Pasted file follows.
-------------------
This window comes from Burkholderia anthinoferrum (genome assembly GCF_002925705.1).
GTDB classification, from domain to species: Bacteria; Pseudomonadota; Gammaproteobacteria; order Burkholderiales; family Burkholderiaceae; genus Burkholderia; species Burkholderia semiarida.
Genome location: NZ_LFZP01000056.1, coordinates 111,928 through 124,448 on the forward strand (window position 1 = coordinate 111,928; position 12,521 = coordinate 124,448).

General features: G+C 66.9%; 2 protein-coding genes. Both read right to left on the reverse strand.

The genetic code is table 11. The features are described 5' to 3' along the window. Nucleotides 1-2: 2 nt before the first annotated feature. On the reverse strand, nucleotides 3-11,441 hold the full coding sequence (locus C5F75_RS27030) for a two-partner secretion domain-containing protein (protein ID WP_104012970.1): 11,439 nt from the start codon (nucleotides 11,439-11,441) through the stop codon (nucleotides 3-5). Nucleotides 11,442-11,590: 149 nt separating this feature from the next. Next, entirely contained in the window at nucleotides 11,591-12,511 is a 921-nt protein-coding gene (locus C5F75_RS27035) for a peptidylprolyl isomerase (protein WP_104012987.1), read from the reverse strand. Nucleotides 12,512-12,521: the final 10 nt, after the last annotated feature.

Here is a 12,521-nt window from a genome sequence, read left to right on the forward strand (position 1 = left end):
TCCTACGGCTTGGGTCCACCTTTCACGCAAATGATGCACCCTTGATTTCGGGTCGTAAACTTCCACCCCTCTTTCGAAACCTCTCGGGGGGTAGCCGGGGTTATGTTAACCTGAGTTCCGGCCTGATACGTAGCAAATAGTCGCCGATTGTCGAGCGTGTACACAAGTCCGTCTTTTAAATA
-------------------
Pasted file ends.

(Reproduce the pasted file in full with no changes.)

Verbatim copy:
This window comes from Burkholderia anthinoferrum (genome assembly GCF_002925705.1).
GTDB classification, from domain to species: Bacteria; Pseudomonadota; Gammaproteobacteria; order Burkholderiales; family Burkholderiaceae; genus Burkholderia; species Burkholderia semiarida.
Genome location: NZ_LFZP01000056.1, coordinates 111,928 through 124,448 on the forward strand (window position 1 = coordinate 111,928; position 12,521 = coordinate 124,448).

General features: G+C 66.9%; 2 protein-coding genes. Both read right to left on the reverse strand.

The genetic code is table 11. The features are described 5' to 3' along the window. Nucleotides 1-2: 2 nt before the first annotated feature. On the reverse strand, nucleotides 3-11,441 hold the full coding sequence (locus C5F75_RS27030) for a two-partner secretion domain-containing protein (protein ID WP_104012970.1): 11,439 nt from the start codon (nucleotides 11,439-11,441) through the stop codon (nucleotides 3-5). Nucleotides 11,442-11,590: 149 nt separating this feature from the next. Next, entirely contained in the window at nucleotides 11,591-12,511 is a 921-nt protein-coding gene (locus C5F75_RS27035) for a peptidylprolyl isomerase (protein WP_104012987.1), read from the reverse strand. Nucleotides 12,512-12,521: the final 10 nt, after the last annotated feature.

Here is a 12,521-nt window from a genome sequence, read left to right on the forward strand (position 1 = left end):
TCCTACGGCTTGGGTCCACCTTTCACGCAAATGATGCACCCTTGATTTCGGGTCGTAAACTTCCACCCCTCTTTCGAAACCTCTCGGGGGGTAGCCGGGGTTATGTTAACCTGAGTTCCGGCCTGATACGTAGCAAATAGTCGCCGATTGTCGAGCGTGTACACAAGTCCGTCTTTTAAATA